When Christ and His Saints Slept Paperback
With this novel Sharon Penman moves to a new set of characters and to 12th Century England and the early civil war between Stephen and his cousin, The Empress Made - A long fight to won the English throne.
Stephen was handsome, unreliable and beguiling. Maude was courageous, beautiful and insanely arrogant.
They fought for twenty years and devastated England.
Their flair for dramatic events and immense catastrophes made sure that they were never boring.
- Format: Paperback
- Pages: 928 pages
- Publisher: Penguin Books Ltd
- Publication Date: 03/08/1995
- Category: Historical fiction
- ISBN: 9780140166361
Showing 1 - 4 of 4 reviews.
Review by aapjebaapje
This is the first, chronologically, of Sharon Penman’s historical novels. She introduced a number of characters from the period starting January 1101 to October 1154. Just under 900 pages suffices to bring the story right the way through from the reasons why Stephen and Maude fought over the English throne to the campaign itself. There are a number of protagonists and all in all, this book gives you an excellent grounding in the period it covers. I know a great deal more than I did before and am moving onto Ms Penman’s next novel, Time and Chance. She is an excellent novelist and I shall be reading the whole series.
Review by Misfit
A Sad and Tragic Period in England's History and truly a time when Christ and his Saints slept. A fascinating, complicated tale with a huge cast of characters, many with similar names. It was hard to keep track of at times, a list of who's who at the front of the book would have been helpful, as SKP did in the next book, Time and Chance. The characters were well written, and I appreciated that neither Stephen (who did steal the crown) nor Maude were written as black and white/evil vs. saint -- all had flaws in their characters. Adding the fictional Ranulf gave a nice perspective to the tale. I also appreciated the way the author brought us the viewpoints of the common folk, who didn't care who ruled, as long as there was peace. The first 2/3 of the book are mostly about the civil conflict between the two parties and can drag on a bit, but the last part when Henry started coming into power and married Eleanor of Aquitaine the sparks were fairly flying off the pages. I am now starting on Time and Chance and eagerly awaiting more on this dynamic pair. As I said, a great book to read. It isn't quite Here be Dragons, et al but enjoyable all the same
Review by soliloquies
A fascinating, but frustrating, account of the civil unrest between Maude, hereditary heir to the throne of England, and her cousin, Stephen of Blois. Following the death of Henry I, Maude is expecting to be crowned Queen, but before she can return to England her cousin has been crowned King.All the elements of a great book are there, detailed historic research and excellent writing but this remains my least favourite Penman book. The problem lies with the two central characters – Maude is remembered, by history, as being haughty and aloof, whilst Stephen was regarded as weak and ineffectual. Penman tries to round off their personalities, but, for me, they remain unlikeable. I found myself unable to sympathise with either of them, and kept wishing that Maude’s illegitimate elder brother, Robert, had been crowned King.The latter part of the book sees greater involvement from Maude’s son, Henry II, and it is here that things begin to improve. His wife, Eleanor of Aquitaine, is another ‘big’ personality and perhaps it is their dominance that overshadows Maude and Stephen. The story skips along when their characters are predominant and that saves this book.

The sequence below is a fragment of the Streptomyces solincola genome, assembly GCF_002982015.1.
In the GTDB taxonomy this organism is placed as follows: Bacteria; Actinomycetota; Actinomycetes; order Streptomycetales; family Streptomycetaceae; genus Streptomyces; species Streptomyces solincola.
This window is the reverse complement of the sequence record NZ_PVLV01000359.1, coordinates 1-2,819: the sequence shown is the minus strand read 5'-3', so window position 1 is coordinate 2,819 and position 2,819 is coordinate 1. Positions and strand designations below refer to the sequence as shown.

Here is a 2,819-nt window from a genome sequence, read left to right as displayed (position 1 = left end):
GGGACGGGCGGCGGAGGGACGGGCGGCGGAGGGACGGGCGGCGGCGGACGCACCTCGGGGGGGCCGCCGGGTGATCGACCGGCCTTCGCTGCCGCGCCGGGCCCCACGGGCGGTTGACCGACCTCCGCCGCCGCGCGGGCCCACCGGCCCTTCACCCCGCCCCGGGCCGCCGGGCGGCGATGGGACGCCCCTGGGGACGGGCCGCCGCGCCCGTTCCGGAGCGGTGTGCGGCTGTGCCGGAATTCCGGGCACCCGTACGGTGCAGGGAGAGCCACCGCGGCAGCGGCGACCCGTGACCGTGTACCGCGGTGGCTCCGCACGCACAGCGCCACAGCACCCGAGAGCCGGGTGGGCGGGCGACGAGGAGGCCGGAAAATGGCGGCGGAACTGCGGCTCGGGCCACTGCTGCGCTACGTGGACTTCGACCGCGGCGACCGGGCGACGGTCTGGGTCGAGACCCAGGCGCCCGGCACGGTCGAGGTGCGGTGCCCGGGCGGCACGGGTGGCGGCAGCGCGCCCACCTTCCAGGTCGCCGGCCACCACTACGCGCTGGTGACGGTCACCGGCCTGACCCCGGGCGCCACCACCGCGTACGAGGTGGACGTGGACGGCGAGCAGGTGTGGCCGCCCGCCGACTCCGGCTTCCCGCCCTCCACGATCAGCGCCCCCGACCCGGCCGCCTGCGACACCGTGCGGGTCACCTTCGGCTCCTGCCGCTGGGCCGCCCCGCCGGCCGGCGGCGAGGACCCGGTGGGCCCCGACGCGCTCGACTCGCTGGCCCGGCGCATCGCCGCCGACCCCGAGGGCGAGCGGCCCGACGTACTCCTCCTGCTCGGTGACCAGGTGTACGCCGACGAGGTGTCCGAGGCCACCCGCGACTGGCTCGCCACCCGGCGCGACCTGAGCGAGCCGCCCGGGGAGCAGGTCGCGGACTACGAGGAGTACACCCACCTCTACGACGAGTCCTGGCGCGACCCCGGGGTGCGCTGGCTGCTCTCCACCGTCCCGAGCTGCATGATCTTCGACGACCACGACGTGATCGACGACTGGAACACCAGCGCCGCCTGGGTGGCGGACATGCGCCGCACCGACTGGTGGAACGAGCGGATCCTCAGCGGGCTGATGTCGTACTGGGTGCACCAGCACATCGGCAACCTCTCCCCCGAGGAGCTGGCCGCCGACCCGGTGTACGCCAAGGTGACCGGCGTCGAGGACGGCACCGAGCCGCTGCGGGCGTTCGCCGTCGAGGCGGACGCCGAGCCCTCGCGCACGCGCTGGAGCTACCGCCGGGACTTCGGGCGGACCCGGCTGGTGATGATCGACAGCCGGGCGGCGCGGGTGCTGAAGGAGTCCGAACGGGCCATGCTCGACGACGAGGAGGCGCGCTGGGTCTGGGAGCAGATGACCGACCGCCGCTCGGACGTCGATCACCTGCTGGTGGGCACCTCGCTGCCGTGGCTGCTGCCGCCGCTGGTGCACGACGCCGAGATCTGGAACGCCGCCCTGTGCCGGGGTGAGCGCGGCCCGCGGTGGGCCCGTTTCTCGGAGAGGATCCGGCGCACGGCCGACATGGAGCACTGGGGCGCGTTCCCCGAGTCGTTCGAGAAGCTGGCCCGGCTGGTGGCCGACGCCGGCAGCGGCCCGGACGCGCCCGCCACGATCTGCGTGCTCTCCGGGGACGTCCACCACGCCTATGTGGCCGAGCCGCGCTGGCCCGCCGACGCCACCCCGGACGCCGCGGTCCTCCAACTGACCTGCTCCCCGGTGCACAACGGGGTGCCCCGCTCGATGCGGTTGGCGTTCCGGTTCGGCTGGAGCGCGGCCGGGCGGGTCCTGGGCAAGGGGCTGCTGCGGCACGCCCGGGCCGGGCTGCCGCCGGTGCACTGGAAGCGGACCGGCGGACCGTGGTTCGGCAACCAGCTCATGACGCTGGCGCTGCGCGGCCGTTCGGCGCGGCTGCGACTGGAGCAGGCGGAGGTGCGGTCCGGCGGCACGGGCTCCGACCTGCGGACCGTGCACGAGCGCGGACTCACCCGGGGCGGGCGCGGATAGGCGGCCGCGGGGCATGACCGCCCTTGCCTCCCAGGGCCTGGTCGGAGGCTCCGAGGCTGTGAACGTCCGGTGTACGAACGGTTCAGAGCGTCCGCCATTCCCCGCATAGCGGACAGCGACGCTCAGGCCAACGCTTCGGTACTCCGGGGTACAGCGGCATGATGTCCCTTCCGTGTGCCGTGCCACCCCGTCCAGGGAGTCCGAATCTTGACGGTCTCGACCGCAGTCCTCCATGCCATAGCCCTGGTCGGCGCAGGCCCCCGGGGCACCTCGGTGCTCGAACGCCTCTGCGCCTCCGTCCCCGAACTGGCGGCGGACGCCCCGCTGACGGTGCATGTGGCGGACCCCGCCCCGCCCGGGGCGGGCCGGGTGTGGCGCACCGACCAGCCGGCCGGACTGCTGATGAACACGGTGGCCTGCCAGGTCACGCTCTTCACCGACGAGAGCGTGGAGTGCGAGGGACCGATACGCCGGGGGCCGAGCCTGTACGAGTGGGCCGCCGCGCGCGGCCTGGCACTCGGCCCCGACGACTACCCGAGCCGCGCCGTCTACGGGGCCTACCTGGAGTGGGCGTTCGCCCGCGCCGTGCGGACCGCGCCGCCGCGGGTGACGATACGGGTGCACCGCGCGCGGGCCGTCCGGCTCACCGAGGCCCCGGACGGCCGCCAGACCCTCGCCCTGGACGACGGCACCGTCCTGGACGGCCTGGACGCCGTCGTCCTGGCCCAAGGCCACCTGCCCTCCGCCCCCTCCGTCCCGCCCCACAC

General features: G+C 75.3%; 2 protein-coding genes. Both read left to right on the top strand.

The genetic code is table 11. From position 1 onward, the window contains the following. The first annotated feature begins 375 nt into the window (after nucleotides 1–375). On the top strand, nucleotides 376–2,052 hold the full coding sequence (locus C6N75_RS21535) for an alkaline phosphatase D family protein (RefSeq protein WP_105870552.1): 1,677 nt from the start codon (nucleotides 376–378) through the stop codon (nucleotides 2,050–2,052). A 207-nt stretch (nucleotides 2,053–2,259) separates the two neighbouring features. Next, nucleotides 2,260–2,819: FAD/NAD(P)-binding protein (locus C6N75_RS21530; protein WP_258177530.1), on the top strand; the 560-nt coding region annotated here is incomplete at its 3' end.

Review by musecure
By times I loved this book and by times I was frustrated by this book. Perhaps the addition of the fictional Ranulf is the source. At times the Ranulf FitzRoy character moves the story onto a tangent that doesn't seem to contribute to the main story. It's a hefty book and these tangents only dragged out the story for me. I do admire how Penman breathes life into the historical characters and gives them a greater depth. Not only Stephen and Maude, but also Robert FitzRoy, Eleanor of Acquitaine and Henry II all receive very sympathetic treatment. This is the first of Penman's works I have read. I will be looking for more.